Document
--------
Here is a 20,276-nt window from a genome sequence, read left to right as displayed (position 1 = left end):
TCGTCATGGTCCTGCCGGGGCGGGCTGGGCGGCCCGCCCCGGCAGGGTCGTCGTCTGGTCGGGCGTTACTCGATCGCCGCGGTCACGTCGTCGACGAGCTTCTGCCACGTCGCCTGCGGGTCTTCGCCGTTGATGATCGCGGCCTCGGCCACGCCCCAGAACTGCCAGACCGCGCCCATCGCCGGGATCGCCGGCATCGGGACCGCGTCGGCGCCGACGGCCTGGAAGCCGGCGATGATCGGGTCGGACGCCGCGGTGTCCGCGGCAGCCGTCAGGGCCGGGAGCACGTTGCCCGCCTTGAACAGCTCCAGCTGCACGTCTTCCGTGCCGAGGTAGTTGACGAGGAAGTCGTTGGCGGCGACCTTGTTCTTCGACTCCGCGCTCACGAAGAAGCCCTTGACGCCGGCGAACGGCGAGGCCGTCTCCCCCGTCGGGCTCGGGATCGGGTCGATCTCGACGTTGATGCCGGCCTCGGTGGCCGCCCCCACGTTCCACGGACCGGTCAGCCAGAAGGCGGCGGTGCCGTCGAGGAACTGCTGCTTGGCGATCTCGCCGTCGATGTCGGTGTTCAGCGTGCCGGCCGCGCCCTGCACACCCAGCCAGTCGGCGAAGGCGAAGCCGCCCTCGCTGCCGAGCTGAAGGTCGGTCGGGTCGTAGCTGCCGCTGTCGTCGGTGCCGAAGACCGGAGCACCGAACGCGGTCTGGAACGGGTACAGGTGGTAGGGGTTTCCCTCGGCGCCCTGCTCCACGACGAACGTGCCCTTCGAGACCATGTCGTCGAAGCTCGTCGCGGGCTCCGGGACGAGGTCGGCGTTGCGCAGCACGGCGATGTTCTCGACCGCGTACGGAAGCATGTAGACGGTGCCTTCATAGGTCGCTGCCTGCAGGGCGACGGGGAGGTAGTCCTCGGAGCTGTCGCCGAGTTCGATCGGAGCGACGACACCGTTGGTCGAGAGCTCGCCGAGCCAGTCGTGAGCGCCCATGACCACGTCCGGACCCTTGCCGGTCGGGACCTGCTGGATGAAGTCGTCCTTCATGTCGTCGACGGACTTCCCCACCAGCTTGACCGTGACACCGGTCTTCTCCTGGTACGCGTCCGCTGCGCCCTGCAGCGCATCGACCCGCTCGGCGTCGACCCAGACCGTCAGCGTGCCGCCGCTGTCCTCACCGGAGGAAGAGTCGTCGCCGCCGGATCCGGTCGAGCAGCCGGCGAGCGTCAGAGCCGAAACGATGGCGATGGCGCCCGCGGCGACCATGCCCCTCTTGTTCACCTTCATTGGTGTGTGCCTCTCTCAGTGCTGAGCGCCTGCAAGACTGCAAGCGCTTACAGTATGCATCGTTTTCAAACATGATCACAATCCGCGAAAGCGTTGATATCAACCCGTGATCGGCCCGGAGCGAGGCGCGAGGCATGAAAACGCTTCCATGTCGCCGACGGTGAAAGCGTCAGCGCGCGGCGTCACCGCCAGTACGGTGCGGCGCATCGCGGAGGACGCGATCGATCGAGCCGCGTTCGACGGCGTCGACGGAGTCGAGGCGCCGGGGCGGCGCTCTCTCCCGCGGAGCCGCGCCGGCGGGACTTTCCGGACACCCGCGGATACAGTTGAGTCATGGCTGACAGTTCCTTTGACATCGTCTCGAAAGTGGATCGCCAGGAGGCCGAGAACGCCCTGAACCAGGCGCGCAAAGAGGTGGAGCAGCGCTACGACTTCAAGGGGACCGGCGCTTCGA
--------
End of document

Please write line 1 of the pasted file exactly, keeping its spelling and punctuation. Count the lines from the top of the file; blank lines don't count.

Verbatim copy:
Here is a 20,276-nt window from a genome sequence, read left to right as displayed (position 1 = left end):